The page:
Some could lend a hand using professional skills they honed in larger cities. Others could help by supporting organizations like Niagara Rises, the United Way of Niagara, the Beautification Commission, the revitalization of Main Street, Community Missions or any number of worthy causes.

Most of the former residents online felt they had no responsibility to their old city. In fact, many almost wanted to be praised for clawing their way out.

It's fine with me if you want to forget where you came from. That's your prerogative, and you'll have a lot of company living in that mental motel I'll call "The Amnesia Inn."

But I respectfully ask those people why they are drawn to Niagara Falls-centric sites if they've wiped the area from the bottom of their shoes like a discarded wad of gum? I offer that it is because they do have fond memories of the Falls they grew up in and realize, if even only on a subconscious level, that their city and the education they received here, both in the classroom and on the streets, positioned them to succeed in the communities where they now hang their hats and shingles.

I also respectfully offer that the kids of today will carry no such fond memories or life skills forward into their adult lives. They have been born into a hellhole that masquerades as a destination city of the world. These kids know every four-letter word in the book by the time they reach middle school -- every one except the bird with feathers that goes by the name of "hope."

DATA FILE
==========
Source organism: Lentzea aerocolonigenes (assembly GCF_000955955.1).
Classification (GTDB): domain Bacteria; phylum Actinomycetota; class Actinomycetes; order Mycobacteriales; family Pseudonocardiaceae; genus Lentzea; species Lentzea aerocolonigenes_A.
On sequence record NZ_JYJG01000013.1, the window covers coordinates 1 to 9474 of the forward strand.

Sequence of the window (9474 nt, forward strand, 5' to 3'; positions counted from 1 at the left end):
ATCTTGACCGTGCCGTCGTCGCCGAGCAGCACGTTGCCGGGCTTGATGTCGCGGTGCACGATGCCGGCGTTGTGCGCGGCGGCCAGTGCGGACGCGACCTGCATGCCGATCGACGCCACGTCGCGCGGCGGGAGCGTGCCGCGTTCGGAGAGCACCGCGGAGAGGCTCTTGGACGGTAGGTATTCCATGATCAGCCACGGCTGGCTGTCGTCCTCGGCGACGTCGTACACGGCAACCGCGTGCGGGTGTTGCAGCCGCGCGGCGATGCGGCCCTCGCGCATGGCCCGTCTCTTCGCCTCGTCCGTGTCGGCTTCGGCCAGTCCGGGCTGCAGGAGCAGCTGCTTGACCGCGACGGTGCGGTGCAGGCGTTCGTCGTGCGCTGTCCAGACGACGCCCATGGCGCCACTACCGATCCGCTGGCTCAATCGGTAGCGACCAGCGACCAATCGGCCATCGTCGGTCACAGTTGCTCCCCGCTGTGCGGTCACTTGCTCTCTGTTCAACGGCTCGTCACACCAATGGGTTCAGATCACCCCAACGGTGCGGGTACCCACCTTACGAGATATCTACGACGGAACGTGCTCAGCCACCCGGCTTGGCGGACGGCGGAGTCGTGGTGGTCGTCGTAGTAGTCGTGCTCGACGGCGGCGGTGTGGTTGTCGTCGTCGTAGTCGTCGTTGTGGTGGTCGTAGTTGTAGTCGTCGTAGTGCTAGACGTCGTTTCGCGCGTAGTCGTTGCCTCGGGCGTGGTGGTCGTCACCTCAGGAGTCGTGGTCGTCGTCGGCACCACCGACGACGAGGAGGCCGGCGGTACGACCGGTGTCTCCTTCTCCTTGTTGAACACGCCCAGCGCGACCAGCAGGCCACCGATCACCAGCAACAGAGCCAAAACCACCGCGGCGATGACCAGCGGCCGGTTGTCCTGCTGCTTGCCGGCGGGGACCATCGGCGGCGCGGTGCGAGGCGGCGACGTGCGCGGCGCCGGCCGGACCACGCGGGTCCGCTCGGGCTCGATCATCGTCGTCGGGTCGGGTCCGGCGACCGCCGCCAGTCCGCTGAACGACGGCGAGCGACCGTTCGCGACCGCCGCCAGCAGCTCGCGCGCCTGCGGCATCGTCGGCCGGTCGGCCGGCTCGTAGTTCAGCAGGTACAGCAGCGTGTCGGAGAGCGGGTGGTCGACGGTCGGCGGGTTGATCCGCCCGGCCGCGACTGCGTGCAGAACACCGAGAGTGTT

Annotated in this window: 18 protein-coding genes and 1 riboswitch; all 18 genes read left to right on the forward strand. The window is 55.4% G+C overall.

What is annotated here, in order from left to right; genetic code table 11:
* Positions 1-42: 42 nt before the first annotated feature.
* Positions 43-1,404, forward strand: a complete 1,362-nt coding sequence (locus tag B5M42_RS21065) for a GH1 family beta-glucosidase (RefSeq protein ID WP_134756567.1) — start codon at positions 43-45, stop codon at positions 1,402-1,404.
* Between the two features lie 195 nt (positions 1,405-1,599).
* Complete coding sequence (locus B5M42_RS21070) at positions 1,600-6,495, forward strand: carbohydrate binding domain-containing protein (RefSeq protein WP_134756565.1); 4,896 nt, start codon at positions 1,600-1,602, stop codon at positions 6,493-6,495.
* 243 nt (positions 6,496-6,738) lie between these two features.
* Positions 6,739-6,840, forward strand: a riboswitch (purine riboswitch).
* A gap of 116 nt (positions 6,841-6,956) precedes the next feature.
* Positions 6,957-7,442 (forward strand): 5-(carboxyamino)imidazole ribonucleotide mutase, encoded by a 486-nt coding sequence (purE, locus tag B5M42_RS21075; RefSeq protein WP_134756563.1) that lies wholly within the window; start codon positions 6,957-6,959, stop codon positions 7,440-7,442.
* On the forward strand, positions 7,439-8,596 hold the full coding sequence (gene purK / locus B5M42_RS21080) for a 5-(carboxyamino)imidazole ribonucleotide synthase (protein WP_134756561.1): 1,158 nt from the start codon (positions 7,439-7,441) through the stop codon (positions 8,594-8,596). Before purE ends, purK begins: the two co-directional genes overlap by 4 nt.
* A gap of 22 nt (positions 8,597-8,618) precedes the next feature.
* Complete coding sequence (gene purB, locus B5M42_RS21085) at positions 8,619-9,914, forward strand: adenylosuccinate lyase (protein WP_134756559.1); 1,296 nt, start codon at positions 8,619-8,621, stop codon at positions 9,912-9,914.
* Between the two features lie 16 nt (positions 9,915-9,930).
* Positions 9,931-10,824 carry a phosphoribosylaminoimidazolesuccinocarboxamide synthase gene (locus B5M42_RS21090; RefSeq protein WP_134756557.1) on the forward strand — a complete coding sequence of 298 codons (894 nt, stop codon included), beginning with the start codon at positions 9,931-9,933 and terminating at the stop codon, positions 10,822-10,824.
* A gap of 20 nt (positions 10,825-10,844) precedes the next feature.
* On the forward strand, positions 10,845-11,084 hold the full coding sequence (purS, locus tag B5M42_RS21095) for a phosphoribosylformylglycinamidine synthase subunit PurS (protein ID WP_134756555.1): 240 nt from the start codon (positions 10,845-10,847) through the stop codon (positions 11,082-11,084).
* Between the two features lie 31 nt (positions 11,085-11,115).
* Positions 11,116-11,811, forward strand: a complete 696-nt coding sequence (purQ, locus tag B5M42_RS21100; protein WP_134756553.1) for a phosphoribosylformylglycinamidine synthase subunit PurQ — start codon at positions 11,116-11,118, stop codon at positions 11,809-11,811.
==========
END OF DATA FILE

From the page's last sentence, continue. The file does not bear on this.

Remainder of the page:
There are a lot of valid reasons why Niagara Falls finds itself in the sad state that it does today. Neglect, poor government, lack of foresight, suffocating taxes, apathy and corruption are chief among them, to be sure. But there are 50,000 more reasons that share a bit of the blame, but they are also 50,000 potential saviors who can do something to help the city that helped shape them.

Nostalgic for the old Niagara Falls? Sadly, it's gone and it's never coming back. But we can build a new one -- one the kids of today will remember fondly.

The work has already begun, by many people in many arenas. Our hand is stretched out to you, and we need your help to make it a reality.

Won't you grab hold -- for old time's sake?

Niagara Falls Reporter www.niagarafallsreporter.com Aug. 23, 2011